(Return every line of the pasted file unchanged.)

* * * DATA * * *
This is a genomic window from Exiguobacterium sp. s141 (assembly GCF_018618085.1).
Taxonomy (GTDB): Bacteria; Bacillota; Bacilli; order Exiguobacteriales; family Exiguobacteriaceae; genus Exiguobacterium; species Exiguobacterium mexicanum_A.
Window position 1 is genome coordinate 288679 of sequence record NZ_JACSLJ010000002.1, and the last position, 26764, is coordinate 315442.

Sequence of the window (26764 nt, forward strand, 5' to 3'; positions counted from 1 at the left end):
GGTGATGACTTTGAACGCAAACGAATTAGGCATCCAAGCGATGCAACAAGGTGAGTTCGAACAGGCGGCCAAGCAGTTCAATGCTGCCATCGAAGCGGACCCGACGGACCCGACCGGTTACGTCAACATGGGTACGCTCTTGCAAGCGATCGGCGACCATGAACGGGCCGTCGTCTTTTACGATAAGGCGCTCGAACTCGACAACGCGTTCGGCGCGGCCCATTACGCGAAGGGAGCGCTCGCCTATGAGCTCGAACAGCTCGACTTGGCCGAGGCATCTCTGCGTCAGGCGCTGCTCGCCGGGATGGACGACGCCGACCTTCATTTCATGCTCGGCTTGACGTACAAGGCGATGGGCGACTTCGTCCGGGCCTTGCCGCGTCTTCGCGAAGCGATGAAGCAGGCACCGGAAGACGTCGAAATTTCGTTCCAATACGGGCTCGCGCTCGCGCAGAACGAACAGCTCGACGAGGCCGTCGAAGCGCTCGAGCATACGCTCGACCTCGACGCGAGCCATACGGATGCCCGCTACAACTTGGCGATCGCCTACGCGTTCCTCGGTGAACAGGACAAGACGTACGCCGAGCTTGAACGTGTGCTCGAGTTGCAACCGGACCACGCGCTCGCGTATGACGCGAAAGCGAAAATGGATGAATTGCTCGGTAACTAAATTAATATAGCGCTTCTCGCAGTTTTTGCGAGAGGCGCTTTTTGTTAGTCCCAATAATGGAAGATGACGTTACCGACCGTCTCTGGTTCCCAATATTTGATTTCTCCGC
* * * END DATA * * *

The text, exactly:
This is a genomic window from Exiguobacterium sp. s141 (assembly GCF_018618085.1).
Taxonomy (GTDB): Bacteria; Bacillota; Bacilli; order Exiguobacteriales; family Exiguobacteriaceae; genus Exiguobacterium; species Exiguobacterium mexicanum_A.
Window position 1 is genome coordinate 288679 of sequence record NZ_JACSLJ010000002.1, and the last position, 26764, is coordinate 315442.

Sequence of the window (26764 nt, forward strand, 5' to 3'; positions counted from 1 at the left end):
GGTGATGACTTTGAACGCAAACGAATTAGGCATCCAAGCGATGCAACAAGGTGAGTTCGAACAGGCGGCCAAGCAGTTCAATGCTGCCATCGAAGCGGACCCGACGGACCCGACCGGTTACGTCAACATGGGTACGCTCTTGCAAGCGATCGGCGACCATGAACGGGCCGTCGTCTTTTACGATAAGGCGCTCGAACTCGACAACGCGTTCGGCGCGGCCCATTACGCGAAGGGAGCGCTCGCCTATGAGCTCGAACAGCTCGACTTGGCCGAGGCATCTCTGCGTCAGGCGCTGCTCGCCGGGATGGACGACGCCGACCTTCATTTCATGCTCGGCTTGACGTACAAGGCGATGGGCGACTTCGTCCGGGCCTTGCCGCGTCTTCGCGAAGCGATGAAGCAGGCACCGGAAGACGTCGAAATTTCGTTCCAATACGGGCTCGCGCTCGCGCAGAACGAACAGCTCGACGAGGCCGTCGAAGCGCTCGAGCATACGCTCGACCTCGACGCGAGCCATACGGATGCCCGCTACAACTTGGCGATCGCCTACGCGTTCCTCGGTGAACAGGACAAGACGTACGCCGAGCTTGAACGTGTGCTCGAGTTGCAACCGGACCACGCGCTCGCGTATGACGCGAAAGCGAAAATGGATGAATTGCTCGGTAACTAAATTAATATAGCGCTTCTCGCAGTTTTTGCGAGAGGCGCTTTTTGTTAGTCCCAATAATGGAAGATGACGTTACCGACCGTCTCTGGTTCCCAATATTTGATTTCTCCGC